With Mothers’ Day coming up on Sunday 13th May, it’s a good time to recognise and celebrate the contribution of working mothers to the Australian economy.
Director of the Workplace Gender Equality Agency (WGEA), Libby Lyons says Australian women are increasingly active participants in the workforce while still performing close to double the unpaid domestic work as men.
“If we are to continue to shrink the workforce participation gap between women and men – with all the business and economic benefits this delivers – it is important that employers value every mothers’ contribution at work and remove barriers to their participation.”
“Important ways employers can support mothers include offering access to flexible work – even in senior roles; providing proactive support for return to work from parental leave; as well as supporting their male employees to take an active role at home through flexibility, and access to carers’ leave.”
Ms Lyons also said supporting new mothers who are coming back to work is vitally important – the investment retains skilled staff members, and boosts staff morale and organisational efficiency.
“There are broader economic benefits too, with OECD research forecasting GDP growth of 12% over the next two decades if women’s workforce participation rate matched men’s.”
Principal lawyer from employment lawyers McDonald Murholme, Andrew Jewell, says that all parents who have been with a company for more than 12 months have the right to ask for flexible work arrangements and where possible, it is in the best interest for companies to grant these arrangements for its employees.
“By choosing to be flexible with hours and/or location of work, you are creating a working environment that not only attracts prospective employees, but that will also see a higher retention of current employees.”
Mr Jewell also argues that allowing flexible working arrangements for parents is conducive to keeping women in the workforce and thus maintaining a gender balance.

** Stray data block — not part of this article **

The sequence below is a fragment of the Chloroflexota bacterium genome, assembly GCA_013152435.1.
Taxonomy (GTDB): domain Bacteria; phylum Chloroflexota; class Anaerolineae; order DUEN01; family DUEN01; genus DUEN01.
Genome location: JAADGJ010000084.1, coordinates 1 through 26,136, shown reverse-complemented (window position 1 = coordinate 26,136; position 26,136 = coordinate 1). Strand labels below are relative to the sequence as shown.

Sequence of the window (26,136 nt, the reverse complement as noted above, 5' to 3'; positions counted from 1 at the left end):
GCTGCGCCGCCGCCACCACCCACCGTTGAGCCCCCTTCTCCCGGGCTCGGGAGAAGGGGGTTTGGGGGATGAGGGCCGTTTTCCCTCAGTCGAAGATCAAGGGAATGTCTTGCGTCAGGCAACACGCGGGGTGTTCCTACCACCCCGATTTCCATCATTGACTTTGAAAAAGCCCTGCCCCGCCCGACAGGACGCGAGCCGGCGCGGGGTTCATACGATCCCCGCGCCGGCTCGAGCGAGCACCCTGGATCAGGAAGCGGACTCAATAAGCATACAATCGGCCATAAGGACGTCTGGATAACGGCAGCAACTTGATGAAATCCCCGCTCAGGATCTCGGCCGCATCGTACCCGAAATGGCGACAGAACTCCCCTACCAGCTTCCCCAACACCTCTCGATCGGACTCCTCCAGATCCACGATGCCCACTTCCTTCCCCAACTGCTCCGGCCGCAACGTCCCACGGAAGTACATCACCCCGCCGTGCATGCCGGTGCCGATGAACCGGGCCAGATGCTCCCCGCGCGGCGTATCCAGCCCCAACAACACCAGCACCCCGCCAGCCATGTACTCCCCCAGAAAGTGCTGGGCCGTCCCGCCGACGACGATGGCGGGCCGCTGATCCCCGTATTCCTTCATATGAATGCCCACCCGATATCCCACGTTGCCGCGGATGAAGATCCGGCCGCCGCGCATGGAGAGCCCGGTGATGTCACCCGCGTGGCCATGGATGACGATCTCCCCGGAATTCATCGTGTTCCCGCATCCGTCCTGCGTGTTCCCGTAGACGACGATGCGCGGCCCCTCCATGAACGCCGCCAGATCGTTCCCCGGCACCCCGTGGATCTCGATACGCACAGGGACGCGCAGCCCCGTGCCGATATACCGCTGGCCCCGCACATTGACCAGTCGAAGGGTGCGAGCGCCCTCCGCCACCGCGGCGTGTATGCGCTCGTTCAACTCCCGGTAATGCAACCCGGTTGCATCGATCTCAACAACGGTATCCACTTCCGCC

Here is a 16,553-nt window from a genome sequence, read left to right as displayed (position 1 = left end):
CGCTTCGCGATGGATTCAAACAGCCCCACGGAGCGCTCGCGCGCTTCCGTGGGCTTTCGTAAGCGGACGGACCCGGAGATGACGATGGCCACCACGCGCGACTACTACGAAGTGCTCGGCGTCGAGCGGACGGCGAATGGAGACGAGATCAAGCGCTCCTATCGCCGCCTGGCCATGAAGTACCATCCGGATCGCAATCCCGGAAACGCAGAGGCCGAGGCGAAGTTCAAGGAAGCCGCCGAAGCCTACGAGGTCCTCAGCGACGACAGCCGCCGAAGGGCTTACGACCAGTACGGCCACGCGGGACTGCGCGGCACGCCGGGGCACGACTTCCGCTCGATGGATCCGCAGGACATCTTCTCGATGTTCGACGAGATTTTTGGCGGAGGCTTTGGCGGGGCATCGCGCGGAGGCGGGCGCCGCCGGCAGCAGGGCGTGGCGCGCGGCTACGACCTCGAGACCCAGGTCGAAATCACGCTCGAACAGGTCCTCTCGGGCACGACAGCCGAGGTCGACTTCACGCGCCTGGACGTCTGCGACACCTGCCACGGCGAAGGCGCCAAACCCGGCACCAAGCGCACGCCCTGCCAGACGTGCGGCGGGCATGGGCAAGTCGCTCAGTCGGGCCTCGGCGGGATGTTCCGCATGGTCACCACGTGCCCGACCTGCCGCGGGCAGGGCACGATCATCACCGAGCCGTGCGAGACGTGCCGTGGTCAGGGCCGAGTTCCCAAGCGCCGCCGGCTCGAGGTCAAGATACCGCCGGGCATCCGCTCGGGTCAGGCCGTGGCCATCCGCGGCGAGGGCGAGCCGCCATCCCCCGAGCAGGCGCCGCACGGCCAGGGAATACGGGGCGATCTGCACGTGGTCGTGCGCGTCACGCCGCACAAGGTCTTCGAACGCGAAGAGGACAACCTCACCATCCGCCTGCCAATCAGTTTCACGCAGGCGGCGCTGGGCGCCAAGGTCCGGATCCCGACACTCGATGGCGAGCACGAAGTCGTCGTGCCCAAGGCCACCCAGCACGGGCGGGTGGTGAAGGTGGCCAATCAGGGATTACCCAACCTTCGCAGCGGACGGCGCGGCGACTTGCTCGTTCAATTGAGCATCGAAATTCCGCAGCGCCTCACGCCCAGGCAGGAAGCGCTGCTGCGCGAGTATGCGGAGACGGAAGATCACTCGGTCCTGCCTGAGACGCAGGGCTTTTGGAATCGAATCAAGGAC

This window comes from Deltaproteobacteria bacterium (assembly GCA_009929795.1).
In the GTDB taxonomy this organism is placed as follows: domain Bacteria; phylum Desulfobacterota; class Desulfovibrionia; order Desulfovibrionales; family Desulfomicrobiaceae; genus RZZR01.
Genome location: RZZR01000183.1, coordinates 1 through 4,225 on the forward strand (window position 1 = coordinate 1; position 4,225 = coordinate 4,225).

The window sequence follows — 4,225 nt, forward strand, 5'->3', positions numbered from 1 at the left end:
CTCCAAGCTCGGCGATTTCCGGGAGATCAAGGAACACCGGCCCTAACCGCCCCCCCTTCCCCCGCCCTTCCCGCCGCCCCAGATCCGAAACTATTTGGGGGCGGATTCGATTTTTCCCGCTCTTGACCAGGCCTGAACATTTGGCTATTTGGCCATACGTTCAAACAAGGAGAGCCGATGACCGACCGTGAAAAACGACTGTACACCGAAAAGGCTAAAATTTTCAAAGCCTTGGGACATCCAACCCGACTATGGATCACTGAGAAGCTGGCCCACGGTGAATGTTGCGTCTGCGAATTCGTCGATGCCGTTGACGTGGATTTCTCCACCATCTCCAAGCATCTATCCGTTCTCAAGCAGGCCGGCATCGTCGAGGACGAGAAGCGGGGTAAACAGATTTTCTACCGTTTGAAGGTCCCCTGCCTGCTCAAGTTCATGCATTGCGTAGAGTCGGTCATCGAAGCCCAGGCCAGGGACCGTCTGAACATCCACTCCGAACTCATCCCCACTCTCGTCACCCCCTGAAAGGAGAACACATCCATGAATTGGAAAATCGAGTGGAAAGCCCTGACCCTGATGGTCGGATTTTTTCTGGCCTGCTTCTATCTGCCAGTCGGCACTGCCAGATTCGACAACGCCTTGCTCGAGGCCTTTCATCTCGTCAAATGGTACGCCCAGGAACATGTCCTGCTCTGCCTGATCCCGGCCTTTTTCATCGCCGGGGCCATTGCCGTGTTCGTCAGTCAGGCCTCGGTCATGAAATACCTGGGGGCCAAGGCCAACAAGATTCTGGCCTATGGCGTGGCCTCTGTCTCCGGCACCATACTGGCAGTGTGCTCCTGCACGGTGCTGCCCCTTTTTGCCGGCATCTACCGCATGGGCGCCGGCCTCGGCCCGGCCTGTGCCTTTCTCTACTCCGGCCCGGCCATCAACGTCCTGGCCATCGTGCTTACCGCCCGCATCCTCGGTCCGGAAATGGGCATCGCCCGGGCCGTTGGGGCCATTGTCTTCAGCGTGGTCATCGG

“The amount of time women spend out of the workforce to look after their children is likely to lessen if their employer is flexible with their return to work options, and / or their partner’s employer is sympathetic to their hours.”
McDonald Murholme’s own Senior Law Clerk / HR Advisor of 20 years and Super-Mum, Julie Kojdovska, balances a full-time week, with two children aged 14 and 10. This juggling act is managed alongside her husband and through very early start times.
“I’m on the train at 5:00am, so I can be in the office and working from 6:00am,” Mrs Kojdovska said. “This means I can get home to pick up the kids from school in time which is important to me.”
According to Mrs Kojdovska, being able to work flexible hours played a big part in her ability to continue work after pregnancy.
“If it wasn’t for the option to start earlier, I may have had to drop to a part time load in order to fulfil my role as a mum,” she said.
WGEA has some innovative ideas how Australian employers can support mothers at work, including:
- Onsite or subsidised childcare
- Payment of superannuation during paid and/or unpaid parental leave
- ‘Stay in touch’ schemes during parental leave
- Return-to-work bonuses to help women cover the costs of returning from parental leave
- ‘Returnship’ schemes to help women who have been out of the workforce for a period of time.